The Corner

Romney Leaves a Governor Behind in South Carolina

If Mitt Romney was the biggest loser from tonight’s South Carolina primary, then Gov. Nikki Haley was a close second. The two could hardly have been glued together more on the campaign trail — Romney even sang “Happy Birthday” to the governor on stage during a rally early this week.

Haley endorsed Romney early on, and her support was touted as a game-changer by strategists in his Boston headquarters. But those closer to the ground in the Palmetto State warned Romney people that the Haley endorsement came with baggage.

Former governor Mark Sanford, her immediate predecessor and political mentor, was neutral in the primary. But he said last month that he wondered “if she’ll be more of a liability to Romney than she is an asset. She’s taken her eye off the ball and lost focus.”

Tea-party leaders I spoke with said the governor has dropped her original emphasis on cutting government spending and accommodated herself to the legislative barons who used to clash with Governor Sanford.

Recent polls have shown Haley hovering around the 40 percent mark in public approval, and there is evidence her bonding with Romney was of no help.

A Monmouth University poll earlier this week found that 89 percent of likely voters were familiar with the governor’s endorsement of Romney. So far so good. But 71 percent said it made no difference in deciding whom to vote for. Of the rest, 21 percent said the endorsement made them less likely to pull the lever for Mitt, and only 8 percent said it made them more likely.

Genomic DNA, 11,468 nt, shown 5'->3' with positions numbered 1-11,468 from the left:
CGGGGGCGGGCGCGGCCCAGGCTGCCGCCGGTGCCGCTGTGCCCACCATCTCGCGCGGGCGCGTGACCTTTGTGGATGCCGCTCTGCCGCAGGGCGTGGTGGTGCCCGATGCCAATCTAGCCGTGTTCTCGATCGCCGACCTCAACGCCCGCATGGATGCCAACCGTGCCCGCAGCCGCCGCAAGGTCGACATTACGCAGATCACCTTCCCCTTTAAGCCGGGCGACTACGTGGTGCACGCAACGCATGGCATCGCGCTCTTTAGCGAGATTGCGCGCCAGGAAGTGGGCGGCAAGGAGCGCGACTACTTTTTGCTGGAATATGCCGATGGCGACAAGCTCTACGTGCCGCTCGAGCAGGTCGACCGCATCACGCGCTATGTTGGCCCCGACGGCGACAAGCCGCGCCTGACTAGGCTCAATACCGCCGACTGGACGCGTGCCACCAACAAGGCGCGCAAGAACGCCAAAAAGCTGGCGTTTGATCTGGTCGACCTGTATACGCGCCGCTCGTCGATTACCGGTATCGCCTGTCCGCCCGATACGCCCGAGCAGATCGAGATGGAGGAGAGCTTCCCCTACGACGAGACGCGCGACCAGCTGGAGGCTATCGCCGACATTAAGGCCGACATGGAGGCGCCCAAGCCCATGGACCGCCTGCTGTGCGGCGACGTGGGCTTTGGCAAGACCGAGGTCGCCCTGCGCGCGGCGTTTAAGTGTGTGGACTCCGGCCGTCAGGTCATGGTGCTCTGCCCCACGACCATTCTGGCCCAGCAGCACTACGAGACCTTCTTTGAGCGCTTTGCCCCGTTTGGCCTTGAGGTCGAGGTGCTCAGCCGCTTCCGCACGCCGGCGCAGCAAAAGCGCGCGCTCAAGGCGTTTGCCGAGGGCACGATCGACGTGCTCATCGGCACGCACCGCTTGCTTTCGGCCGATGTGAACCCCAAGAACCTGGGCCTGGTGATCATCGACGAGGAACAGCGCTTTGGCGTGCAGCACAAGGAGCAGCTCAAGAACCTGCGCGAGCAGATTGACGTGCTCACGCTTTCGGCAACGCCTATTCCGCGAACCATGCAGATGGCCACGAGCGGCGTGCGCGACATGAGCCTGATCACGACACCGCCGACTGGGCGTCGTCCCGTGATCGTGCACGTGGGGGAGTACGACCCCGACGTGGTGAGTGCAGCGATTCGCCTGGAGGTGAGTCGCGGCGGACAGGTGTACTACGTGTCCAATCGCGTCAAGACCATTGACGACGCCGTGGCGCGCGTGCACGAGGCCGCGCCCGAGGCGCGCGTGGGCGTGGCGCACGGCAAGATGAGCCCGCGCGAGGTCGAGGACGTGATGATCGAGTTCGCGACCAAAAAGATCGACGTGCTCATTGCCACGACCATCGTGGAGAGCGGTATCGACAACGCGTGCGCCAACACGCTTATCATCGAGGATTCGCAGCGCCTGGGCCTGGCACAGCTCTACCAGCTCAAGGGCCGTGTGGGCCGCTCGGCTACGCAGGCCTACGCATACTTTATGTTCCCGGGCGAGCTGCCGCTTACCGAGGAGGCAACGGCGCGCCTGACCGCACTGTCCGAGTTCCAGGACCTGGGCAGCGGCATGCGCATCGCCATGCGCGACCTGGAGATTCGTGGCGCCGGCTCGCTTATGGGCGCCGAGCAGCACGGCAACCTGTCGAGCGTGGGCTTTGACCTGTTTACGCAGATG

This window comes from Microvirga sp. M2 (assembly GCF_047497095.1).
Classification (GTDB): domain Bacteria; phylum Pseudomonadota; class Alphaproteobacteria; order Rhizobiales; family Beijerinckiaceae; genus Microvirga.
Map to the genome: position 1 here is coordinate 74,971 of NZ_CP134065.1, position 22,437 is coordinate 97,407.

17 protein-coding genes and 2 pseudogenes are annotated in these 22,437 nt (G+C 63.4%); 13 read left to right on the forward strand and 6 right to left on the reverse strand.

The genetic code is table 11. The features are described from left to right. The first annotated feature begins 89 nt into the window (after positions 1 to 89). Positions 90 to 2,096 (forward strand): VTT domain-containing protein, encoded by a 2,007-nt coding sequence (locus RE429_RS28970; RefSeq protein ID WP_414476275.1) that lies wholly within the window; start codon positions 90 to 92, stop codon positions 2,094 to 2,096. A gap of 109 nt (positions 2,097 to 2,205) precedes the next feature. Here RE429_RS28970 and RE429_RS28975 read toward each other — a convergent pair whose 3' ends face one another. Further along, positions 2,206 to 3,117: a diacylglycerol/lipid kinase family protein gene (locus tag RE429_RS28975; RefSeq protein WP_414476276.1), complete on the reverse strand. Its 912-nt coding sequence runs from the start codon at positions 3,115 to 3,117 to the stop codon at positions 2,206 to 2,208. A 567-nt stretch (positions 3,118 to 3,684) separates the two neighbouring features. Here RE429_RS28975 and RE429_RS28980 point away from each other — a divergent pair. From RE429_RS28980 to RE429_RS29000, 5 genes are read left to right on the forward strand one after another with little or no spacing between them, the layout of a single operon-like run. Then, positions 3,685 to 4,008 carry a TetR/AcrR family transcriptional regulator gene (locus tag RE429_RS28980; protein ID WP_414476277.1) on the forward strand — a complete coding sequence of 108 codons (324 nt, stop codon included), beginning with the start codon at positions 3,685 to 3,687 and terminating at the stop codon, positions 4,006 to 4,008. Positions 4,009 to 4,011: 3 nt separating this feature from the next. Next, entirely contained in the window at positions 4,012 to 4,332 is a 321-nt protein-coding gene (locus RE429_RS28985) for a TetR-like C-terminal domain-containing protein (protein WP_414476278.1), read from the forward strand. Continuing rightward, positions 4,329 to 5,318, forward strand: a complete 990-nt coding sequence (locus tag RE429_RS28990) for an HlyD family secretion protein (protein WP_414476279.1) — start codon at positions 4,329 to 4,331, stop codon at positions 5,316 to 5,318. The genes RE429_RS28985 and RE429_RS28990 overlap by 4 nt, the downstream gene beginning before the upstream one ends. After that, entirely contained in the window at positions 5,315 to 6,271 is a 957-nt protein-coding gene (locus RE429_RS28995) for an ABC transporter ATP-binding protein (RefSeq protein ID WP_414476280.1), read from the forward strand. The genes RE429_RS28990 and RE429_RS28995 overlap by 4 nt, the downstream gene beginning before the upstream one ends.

Governor Romney’s campaign will now leave this poor South Carolina primary showing in the rear-view mirror as it heads to Florida. But Governor Haley is only a year into her term and looking increasingly adrift and vulnerable. Maybe it’s time she sat down with the tea-party leaders who helped propel her to a surprising victory in the 2010 governor’s race and saw what can be done to reset her administration.

Most Popular

Economy & Business

The Swamp: Navarro Nucor Edition

The Wall Street Journal has a story today about the ties between President Trump's trade adviser, Peter Navarro, and the biggest steel company in the U.S. -- Nucor Corp. It is particularly interesting in light of the stiff steel tariffs successfully pushed by Navarro, which he championed ever since he joined the ... Read More


EMPIRICAL   As I can fathom neither endlessness nor the miracle work of deities, I hypothesize, assume, and guess.   The fact that I love you and you love me is all I can prove and proves me. — This poem appears in the April 2 print issue of National Review. Read More

Nancy MacLean Won’t Quit

One of the biggest intellectual jousting matches last year was between Duke history professor Nancy MacLean, who wrote a slimy, dishonest book about Nobel Prize–winning economist James Buchanan and the whole limited-government movement, and the many scholars who blasted holes in it. If it had been a boxing ... Read More
Politics & Policy

Rolling Back Dodd-Frank

The Senate on Wednesday passed a bill that would roll back parts of Dodd-Frank. The vote was 67–31, with 17 members of the Democratic caucus breaking party lines. If the legislation passes the House and is signed, it will be the largest change to the controversial financial-reform package since it became law in ... Read More

How Germany Vets Its Refugees

At the height of the influx of refugees into Germany in 2015–17, there was little doubt that mixed among the worthy cases were economic migrants taking advantage of the chaos to seek their fortunes in Europe. Perhaps out of instinctive pro-immigrant sentiment, Germany’s Left obscured the difference. Its ... Read More